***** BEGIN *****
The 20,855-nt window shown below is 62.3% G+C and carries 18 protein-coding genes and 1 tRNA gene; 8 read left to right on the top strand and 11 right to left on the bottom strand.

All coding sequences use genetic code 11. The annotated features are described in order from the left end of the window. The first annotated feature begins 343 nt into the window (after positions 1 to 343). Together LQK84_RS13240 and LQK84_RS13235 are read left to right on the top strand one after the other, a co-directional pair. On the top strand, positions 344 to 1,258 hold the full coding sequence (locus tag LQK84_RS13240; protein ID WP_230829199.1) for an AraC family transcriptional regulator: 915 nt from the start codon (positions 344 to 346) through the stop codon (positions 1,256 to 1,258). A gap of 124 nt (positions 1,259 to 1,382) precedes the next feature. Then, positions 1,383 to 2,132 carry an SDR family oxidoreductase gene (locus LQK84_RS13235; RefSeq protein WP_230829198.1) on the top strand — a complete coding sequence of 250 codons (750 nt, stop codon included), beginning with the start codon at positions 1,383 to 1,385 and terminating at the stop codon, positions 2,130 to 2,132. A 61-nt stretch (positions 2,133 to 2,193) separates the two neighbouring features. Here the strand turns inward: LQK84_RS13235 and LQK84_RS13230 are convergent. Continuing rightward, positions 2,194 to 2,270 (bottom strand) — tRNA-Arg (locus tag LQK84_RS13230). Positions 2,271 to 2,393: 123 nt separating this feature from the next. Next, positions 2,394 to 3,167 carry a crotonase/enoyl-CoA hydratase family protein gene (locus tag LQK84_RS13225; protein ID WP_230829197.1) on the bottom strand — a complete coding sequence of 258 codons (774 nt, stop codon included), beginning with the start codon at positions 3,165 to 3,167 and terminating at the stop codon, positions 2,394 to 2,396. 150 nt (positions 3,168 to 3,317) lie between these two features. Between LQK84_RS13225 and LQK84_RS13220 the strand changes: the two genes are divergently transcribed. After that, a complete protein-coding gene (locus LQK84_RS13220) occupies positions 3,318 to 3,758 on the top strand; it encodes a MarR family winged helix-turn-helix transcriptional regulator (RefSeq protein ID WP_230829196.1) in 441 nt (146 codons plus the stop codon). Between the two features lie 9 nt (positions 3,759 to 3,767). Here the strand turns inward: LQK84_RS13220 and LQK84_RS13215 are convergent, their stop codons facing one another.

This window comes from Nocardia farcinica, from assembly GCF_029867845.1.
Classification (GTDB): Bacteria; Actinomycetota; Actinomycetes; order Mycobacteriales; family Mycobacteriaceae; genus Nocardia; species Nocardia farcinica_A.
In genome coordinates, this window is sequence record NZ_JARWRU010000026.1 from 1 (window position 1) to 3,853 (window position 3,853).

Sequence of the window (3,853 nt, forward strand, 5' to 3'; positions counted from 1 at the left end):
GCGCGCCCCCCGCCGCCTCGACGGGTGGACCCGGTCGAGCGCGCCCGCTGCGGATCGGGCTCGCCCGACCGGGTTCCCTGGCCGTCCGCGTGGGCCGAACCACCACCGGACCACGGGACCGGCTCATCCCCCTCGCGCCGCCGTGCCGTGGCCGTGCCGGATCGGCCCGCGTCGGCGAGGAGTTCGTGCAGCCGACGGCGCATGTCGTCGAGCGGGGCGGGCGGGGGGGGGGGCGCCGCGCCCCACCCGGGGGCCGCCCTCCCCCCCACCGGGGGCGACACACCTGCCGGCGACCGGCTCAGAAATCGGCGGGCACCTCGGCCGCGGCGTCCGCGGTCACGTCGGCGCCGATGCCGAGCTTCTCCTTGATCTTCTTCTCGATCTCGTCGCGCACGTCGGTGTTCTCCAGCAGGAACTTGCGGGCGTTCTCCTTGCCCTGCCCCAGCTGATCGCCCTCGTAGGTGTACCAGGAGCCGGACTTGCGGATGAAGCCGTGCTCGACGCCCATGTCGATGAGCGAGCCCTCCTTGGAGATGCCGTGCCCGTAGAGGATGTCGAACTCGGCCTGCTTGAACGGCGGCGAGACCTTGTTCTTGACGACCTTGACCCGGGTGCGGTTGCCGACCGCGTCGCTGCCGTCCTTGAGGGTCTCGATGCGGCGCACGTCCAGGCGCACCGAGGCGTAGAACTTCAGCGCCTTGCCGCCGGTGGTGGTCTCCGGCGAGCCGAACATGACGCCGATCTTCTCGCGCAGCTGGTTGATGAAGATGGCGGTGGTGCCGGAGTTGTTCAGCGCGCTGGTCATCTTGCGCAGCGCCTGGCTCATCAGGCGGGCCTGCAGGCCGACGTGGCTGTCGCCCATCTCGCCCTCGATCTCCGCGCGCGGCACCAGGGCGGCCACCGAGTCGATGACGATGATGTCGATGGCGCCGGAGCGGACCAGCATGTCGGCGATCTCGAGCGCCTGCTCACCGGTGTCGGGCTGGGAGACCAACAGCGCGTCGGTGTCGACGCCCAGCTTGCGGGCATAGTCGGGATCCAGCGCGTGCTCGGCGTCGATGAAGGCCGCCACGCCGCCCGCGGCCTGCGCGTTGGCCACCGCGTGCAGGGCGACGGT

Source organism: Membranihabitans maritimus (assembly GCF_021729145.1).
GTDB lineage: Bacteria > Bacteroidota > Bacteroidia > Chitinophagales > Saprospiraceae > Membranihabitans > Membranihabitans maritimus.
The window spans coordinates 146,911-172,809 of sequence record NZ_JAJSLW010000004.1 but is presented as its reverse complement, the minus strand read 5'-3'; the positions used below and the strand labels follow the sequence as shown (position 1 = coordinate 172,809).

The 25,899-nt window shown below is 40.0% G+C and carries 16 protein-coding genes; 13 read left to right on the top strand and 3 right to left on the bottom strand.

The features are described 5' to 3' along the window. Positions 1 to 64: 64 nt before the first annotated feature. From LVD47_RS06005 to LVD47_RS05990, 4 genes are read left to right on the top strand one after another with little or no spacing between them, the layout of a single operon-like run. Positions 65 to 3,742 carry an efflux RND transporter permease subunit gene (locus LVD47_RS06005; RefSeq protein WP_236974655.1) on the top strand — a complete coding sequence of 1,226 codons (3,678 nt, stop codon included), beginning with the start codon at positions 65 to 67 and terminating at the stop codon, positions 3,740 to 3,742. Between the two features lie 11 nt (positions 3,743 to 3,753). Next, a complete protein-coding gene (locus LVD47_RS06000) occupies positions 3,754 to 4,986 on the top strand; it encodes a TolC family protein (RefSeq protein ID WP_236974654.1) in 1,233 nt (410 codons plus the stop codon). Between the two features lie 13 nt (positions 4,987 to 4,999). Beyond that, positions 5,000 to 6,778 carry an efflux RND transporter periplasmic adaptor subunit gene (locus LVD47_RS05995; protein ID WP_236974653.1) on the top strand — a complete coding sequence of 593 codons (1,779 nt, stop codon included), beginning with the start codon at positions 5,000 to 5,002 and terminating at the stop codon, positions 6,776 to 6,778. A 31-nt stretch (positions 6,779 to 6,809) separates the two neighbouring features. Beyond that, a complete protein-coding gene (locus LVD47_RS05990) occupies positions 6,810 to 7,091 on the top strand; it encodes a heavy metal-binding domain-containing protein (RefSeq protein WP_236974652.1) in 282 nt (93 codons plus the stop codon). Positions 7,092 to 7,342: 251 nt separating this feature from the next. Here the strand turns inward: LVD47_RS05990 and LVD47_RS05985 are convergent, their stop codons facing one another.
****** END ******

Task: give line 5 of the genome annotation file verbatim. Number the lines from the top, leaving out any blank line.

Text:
In genome coordinates, this window is sequence record NZ_JARWRU010000026.1 from 1 (window position 1) to 3,853 (window position 3,853).